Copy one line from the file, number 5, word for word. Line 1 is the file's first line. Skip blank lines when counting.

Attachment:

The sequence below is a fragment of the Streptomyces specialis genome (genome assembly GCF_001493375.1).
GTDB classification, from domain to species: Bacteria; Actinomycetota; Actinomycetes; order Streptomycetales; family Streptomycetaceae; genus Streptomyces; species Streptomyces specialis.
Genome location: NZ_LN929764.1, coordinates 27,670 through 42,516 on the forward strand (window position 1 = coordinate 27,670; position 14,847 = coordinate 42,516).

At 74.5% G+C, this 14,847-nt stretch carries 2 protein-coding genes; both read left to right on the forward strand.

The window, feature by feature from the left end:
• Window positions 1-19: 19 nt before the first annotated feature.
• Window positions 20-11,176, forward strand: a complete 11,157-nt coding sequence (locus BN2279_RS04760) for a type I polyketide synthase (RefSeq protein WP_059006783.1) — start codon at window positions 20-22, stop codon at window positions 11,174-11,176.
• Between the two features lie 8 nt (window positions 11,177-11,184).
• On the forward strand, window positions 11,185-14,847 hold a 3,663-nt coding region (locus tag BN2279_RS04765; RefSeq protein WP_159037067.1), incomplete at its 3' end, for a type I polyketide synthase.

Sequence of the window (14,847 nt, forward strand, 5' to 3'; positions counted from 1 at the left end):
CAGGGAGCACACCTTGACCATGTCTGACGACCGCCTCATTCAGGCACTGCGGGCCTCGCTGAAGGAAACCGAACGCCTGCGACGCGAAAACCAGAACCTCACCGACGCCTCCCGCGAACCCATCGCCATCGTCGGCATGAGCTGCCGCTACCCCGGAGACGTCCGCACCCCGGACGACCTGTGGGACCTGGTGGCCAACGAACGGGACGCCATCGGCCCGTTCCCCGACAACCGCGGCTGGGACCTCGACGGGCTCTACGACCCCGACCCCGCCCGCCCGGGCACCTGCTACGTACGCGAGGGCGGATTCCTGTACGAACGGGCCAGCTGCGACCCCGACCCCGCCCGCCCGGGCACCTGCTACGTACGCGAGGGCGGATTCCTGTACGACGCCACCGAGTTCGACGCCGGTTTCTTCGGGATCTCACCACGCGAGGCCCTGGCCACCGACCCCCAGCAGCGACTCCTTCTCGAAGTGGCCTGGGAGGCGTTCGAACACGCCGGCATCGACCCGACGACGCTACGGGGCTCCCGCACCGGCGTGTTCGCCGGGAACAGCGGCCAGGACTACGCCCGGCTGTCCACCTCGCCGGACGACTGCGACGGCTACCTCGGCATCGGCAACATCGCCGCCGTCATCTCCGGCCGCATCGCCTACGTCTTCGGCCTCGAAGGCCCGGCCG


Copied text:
The window, feature by feature from the left end: